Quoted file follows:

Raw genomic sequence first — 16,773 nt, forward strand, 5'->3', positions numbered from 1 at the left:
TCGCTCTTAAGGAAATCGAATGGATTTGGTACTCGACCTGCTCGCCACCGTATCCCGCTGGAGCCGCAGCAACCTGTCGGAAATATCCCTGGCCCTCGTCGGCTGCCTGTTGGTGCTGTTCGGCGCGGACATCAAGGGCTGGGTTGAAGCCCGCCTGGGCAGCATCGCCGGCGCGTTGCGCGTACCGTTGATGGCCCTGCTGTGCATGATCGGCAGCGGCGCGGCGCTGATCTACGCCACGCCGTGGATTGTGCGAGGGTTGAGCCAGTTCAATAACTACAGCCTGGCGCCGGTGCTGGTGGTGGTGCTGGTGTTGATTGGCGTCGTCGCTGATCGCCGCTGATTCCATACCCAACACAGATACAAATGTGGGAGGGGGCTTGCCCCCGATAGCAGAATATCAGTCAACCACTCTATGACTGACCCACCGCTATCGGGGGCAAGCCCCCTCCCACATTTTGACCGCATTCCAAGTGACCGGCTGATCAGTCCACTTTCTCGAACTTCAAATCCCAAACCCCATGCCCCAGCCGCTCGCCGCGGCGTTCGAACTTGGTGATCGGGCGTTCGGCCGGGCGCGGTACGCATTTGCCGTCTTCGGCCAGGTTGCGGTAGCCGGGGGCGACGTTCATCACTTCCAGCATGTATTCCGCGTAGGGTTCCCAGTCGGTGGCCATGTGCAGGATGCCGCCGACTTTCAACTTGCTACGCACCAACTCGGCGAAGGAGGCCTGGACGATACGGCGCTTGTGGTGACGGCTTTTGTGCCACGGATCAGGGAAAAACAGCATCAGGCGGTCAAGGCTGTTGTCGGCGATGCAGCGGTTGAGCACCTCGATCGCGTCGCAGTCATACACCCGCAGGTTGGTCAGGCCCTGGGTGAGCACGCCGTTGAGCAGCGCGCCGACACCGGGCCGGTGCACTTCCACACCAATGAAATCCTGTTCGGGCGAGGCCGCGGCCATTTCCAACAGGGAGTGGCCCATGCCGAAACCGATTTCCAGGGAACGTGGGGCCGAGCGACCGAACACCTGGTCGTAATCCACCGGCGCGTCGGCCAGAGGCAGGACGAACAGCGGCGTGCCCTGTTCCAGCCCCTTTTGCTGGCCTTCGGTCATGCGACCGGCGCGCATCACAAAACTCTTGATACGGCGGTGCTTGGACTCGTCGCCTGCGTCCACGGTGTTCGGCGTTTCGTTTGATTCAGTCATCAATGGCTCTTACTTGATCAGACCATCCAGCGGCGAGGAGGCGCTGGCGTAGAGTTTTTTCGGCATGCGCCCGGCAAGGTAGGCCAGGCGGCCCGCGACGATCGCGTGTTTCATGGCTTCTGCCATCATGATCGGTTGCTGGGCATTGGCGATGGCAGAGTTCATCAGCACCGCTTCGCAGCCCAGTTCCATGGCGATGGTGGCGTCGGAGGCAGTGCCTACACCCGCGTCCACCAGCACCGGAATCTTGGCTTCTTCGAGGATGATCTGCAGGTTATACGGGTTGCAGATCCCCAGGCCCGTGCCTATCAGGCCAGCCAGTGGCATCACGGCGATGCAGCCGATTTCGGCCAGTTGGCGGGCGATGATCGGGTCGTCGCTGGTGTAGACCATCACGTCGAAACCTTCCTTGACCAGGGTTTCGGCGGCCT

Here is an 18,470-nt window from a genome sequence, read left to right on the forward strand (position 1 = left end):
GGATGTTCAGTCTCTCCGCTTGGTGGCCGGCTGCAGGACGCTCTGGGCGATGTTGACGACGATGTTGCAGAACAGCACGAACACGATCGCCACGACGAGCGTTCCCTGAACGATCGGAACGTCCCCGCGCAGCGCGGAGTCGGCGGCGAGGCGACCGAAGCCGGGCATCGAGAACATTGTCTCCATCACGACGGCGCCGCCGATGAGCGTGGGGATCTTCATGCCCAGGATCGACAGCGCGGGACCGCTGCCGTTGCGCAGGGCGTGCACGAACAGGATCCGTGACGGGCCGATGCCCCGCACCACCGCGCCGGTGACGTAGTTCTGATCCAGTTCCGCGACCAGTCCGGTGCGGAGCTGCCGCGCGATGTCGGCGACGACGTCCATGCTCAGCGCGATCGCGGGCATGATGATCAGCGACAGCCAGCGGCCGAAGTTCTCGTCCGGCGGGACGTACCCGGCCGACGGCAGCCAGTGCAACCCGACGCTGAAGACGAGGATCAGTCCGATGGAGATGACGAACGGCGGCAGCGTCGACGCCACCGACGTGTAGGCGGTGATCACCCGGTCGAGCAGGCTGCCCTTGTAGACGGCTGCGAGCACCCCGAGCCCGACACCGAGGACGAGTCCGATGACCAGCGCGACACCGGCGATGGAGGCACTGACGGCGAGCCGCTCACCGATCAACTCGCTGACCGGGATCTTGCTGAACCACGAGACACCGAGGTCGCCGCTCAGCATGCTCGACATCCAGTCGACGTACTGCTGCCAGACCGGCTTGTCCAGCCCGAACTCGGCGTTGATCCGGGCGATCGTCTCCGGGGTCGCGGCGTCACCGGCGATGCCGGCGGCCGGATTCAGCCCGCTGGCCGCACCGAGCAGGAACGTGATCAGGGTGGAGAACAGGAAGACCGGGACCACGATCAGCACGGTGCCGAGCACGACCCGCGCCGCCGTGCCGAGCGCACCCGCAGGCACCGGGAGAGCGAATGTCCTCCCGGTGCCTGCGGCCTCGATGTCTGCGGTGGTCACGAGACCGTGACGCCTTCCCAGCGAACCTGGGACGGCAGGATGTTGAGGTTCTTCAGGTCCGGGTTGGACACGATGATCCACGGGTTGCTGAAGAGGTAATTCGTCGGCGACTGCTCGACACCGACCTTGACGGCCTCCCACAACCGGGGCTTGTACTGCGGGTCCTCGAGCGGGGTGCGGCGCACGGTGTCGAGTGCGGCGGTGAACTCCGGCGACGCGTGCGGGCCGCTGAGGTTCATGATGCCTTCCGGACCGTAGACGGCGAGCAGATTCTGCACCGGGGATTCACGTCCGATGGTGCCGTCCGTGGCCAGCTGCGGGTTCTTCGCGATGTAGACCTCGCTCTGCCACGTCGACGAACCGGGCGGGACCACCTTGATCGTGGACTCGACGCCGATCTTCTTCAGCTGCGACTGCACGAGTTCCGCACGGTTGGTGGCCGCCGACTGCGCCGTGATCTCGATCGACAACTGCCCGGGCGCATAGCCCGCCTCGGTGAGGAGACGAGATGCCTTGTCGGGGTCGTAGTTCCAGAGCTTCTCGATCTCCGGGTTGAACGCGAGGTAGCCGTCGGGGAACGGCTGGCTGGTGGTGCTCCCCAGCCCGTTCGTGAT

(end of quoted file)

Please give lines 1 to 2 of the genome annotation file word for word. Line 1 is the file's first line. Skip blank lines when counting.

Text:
Raw genomic sequence first — 16,773 nt, forward strand, 5'->3', positions numbered from 1 at the left:
TCGCTCTTAAGGAAATCGAATGGATTTGGTACTCGACCTGCTCGCCACCGTATCCCGCTGGAGCCGCAGCAACCTGTCGGAAATATCCCTGGCCCTCGTCGGCTGCCTGTTGGTGCTGTTCGGCGCGGACATCAAGGGCTGGGTTGAAGCCCGCCTGGGCAGCATCGCCGGCGCGTTGCGCGTACCGTTGATGGCCCTGCTGTGCATGATCGGCAGCGGCGCGGCGCTGATCTACGCCACGCCGTGGATTGTGCGAGGGTTGAGCCAGTTCAATAACTACAGCCTGGCGCCGGTGCTGGTGGTGGTGCTGGTGTTGATTGGCGTCGTCGCTGATCGCCGCTGATTCCATACCCAACACAGATACAAATGTGGGAGGGGGCTTGCCCCCGATAGCAGAATATCAGTCAACCACTCTATGACTGACCCACCGCTATCGGGGGCAAGCCCCCTCCCACATTTTGACCGCATTCCAAGTGACCGGCTGATCAGTCCACTTTCTCGAACTTCAAATCCCAAACCCCATGCCCCAGCCGCTCGCCGCGGCGTTCGAACTTGGTGATCGGGCGTTCGGCCGGGCGCGGTACGCATTTGCCGTCTTCGGCCAGGTTGCGGTAGCCGGGGGCGACGTTCATCACTTCCAGCATGTATTCCGCGTAGGGTTCCCAGTCGGTGGCCATGTGCAGGATGCCGCCGACTTTCAACTTGCTACGCACCAACTCGGCGAAGGAGGCCTGGACGATACGGCGCTTGTGGTGACGGCTTTTGTGCCACGGATCAGGGAAAAACAGCATCAGGCGGTCAAGGCTGTTGTCGGCGATGCAGCGGTTGAGCACCTCGATCGCGTCGCAGTCATACACCCGCAGGTTGGTCAGGCCCTGGGTGAGCACGCCGTTGAGCAGCGCGCCGACACCGGGCCGGTGCACTTCCACACCAATGAAATCCTGTTCGGGCGAGGCCGCGGCCATTTCCAACAGGGAGTGGCCCATGCCGAAACCGATTTCCAGGGAACGTGGGGCCGAGCGACCGAACACCTGGTCGTAATCCACCGGCGCGTCGGCCAGAGGCAGGACGAACAGCGGCGTGCCCTGTTCCAGCCCCTTTTGCTGGCCTTCGGTCATGCGACCGGCGCGCATCACAAAACTCTTGATACGGCGGTGCTTGGACTCGTCGCCTGCGTCCACGGTGTTCGGCGTTTCGTTTGATTCAGTCATCAATGGCTCTTACTTGATCAGACCATCCAGCGGCGAGGAGGCGCTGGCGTAGAGTTTTTTCGGCATGCGCCCGGCAAGGTAGGCCAGGCGGCCCGCGACGATCGCGTGTTTCATGGCTTCTGCCATCATGATCGGTTGCTGGGCATTGGCGATGGCAGAGTTCATCAGCACCGCTTCGCAGCCCAGTTCCATGGCGATGGTGGCGTCGGAGGCAGTGCCTACACCCGCGTCCACCAGCACCGGAATCTTGGCTTCTTCGAGGATGATCTGCAGGTTATACGGGTTGCAGATCCCCAGGCCCGTGCCTATCAGGCCAGCCAGTGGCATCACGGCGATGCAGCCGATTTCGGCCAGTTGGCGGGCGATGATCGGGTCGTCGCTGGTGTAGACCATCACGTCGAAACCTTCCTTGACCAGGGTTTCGGCGGCCT